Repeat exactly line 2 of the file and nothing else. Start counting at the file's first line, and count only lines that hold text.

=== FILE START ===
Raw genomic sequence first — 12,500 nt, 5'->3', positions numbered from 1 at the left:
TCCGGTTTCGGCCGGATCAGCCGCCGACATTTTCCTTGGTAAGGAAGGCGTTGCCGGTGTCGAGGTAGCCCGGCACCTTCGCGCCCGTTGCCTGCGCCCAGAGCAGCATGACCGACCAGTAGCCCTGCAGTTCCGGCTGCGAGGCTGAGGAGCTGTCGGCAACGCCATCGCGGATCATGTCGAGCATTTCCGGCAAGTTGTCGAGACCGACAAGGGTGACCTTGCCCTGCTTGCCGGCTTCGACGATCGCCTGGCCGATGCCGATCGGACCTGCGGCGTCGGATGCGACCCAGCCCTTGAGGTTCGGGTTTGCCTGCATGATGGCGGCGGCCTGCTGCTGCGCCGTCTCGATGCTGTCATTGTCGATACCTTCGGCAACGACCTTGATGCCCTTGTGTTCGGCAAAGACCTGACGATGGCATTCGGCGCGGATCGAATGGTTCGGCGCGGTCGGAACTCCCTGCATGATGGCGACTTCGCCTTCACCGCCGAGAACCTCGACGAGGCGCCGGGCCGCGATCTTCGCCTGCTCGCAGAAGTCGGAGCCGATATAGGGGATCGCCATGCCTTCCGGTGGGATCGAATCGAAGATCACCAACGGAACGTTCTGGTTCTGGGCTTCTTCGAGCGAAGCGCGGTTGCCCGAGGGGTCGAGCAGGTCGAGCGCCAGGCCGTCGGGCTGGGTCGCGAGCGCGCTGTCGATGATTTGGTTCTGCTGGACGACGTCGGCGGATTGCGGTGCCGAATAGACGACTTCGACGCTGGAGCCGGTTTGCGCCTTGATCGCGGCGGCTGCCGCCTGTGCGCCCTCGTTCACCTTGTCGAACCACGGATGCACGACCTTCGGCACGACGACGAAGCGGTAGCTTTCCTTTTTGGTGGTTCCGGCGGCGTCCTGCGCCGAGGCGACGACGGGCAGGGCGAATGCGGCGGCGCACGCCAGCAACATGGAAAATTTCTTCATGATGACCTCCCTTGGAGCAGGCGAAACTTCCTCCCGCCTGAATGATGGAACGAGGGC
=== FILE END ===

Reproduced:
TCCGGTTTCGGCCGGATCAGCCGCCGACATTTTCCTTGGTAAGGAAGGCGTTGCCGGTGTCGAGGTAGCCCGGCACCTTCGCGCCCGTTGCCTGCGCCCAGAGCAGCATGACCGACCAGTAGCCCTGCAGTTCCGGCTGCGAGGCTGAGGAGCTGTCGGCAACGCCATCGCGGATCATGTCGAGCATTTCCGGCAAGTTGTCGAGACCGACAAGGGTGACCTTGCCCTGCTTGCCGGCTTCGACGATCGCCTGGCCGATGCCGATCGGACCTGCGGCGTCGGATGCGACCCAGCCCTTGAGGTTCGGGTTTGCCTGCATGATGGCGGCGGCCTGCTGCTGCGCCGTCTCGATGCTGTCATTGTCGATACCTTCGGCAACGACCTTGATGCCCTTGTGTTCGGCAAAGACCTGACGATGGCATTCGGCGCGGATCGAATGGTTCGGCGCGGTCGGAACTCCCTGCATGATGGCGACTTCGCCTTCACCGCCGAGAACCTCGACGAGGCGCCGGGCCGCGATCTTCGCCTGCTCGCAGAAGTCGGAGCCGATATAGGGGATCGCCATGCCTTCCGGTGGGATCGAATCGAAGATCACCAACGGAACGTTCTGGTTCTGGGCTTCTTCGAGCGAAGCGCGGTTGCCCGAGGGGTCGAGCAGGTCGAGCGCCAGGCCGTCGGGCTGGGTCGCGAGCGCGCTGTCGATGATTTGGTTCTGCTGGACGACGTCGGCGGATTGCGGTGCCGAATAGACGACTTCGACGCTGGAGCCGGTTTGCGCCTTGATCGCGGCGGCTGCCGCCTGTGCGCCCTCGTTCACCTTGTCGAACCACGGATGCACGACCTTCGGCACGACGACGAAGCGGTAGCTTTCCTTTTTGGTGGTTCCGGCGGCGTCCTGCGCCGAGGCGACGACGGGCAGGGCGAATGCGGCGGCGCACGCCAGCAACATGGAAAATTTCTTCATGATGACCTCCCTTGGAGCAGGCGAAACTTCCTCCCGCCTGAATGATGGAACGAGGGC